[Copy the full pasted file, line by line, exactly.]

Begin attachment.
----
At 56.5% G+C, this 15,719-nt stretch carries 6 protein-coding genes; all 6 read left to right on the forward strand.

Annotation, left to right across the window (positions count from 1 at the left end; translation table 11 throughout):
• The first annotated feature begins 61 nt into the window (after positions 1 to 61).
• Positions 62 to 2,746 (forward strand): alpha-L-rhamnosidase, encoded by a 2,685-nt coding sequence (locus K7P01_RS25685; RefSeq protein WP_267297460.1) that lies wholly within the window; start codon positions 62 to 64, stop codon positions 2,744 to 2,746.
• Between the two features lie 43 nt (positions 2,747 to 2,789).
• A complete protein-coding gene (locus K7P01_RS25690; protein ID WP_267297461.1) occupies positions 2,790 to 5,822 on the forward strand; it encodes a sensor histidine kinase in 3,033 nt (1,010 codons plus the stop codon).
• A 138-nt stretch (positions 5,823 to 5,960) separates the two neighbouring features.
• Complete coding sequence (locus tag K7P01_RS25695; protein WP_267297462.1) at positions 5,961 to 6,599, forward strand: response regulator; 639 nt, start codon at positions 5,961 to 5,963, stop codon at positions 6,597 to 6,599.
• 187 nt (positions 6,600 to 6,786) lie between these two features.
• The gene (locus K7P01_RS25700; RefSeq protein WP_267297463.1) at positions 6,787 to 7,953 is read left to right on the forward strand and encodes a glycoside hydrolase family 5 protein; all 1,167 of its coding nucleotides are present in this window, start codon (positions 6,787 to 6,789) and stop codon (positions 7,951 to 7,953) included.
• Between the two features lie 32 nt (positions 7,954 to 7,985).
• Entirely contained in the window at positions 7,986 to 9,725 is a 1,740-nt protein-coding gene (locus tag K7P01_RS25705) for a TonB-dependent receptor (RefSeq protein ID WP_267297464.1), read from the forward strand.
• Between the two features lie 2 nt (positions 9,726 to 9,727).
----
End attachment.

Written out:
At 56.5% G+C, this 15,719-nt stretch carries 6 protein-coding genes; all 6 read left to right on the forward strand.

Annotation, left to right across the window (positions count from 1 at the left end; translation table 11 throughout):
• The first annotated feature begins 61 nt into the window (after positions 1 to 61).
• Positions 62 to 2,746 (forward strand): alpha-L-rhamnosidase, encoded by a 2,685-nt coding sequence (locus K7P01_RS25685; RefSeq protein WP_267297460.1) that lies wholly within the window; start codon positions 62 to 64, stop codon positions 2,744 to 2,746.
• Between the two features lie 43 nt (positions 2,747 to 2,789).
• A complete protein-coding gene (locus K7P01_RS25690; protein ID WP_267297461.1) occupies positions 2,790 to 5,822 on the forward strand; it encodes a sensor histidine kinase in 3,033 nt (1,010 codons plus the stop codon).
• A 138-nt stretch (positions 5,823 to 5,960) separates the two neighbouring features.
• Complete coding sequence (locus tag K7P01_RS25695; protein WP_267297462.1) at positions 5,961 to 6,599, forward strand: response regulator; 639 nt, start codon at positions 5,961 to 5,963, stop codon at positions 6,597 to 6,599.
• 187 nt (positions 6,600 to 6,786) lie between these two features.
• The gene (locus K7P01_RS25700; RefSeq protein WP_267297463.1) at positions 6,787 to 7,953 is read left to right on the forward strand and encodes a glycoside hydrolase family 5 protein; all 1,167 of its coding nucleotides are present in this window, start codon (positions 6,787 to 6,789) and stop codon (positions 7,951 to 7,953) included.
• Between the two features lie 32 nt (positions 7,954 to 7,985).
• Entirely contained in the window at positions 7,986 to 9,725 is a 1,740-nt protein-coding gene (locus tag K7P01_RS25705) for a TonB-dependent receptor (RefSeq protein ID WP_267297464.1), read from the forward strand.
• Between the two features lie 2 nt (positions 9,726 to 9,727).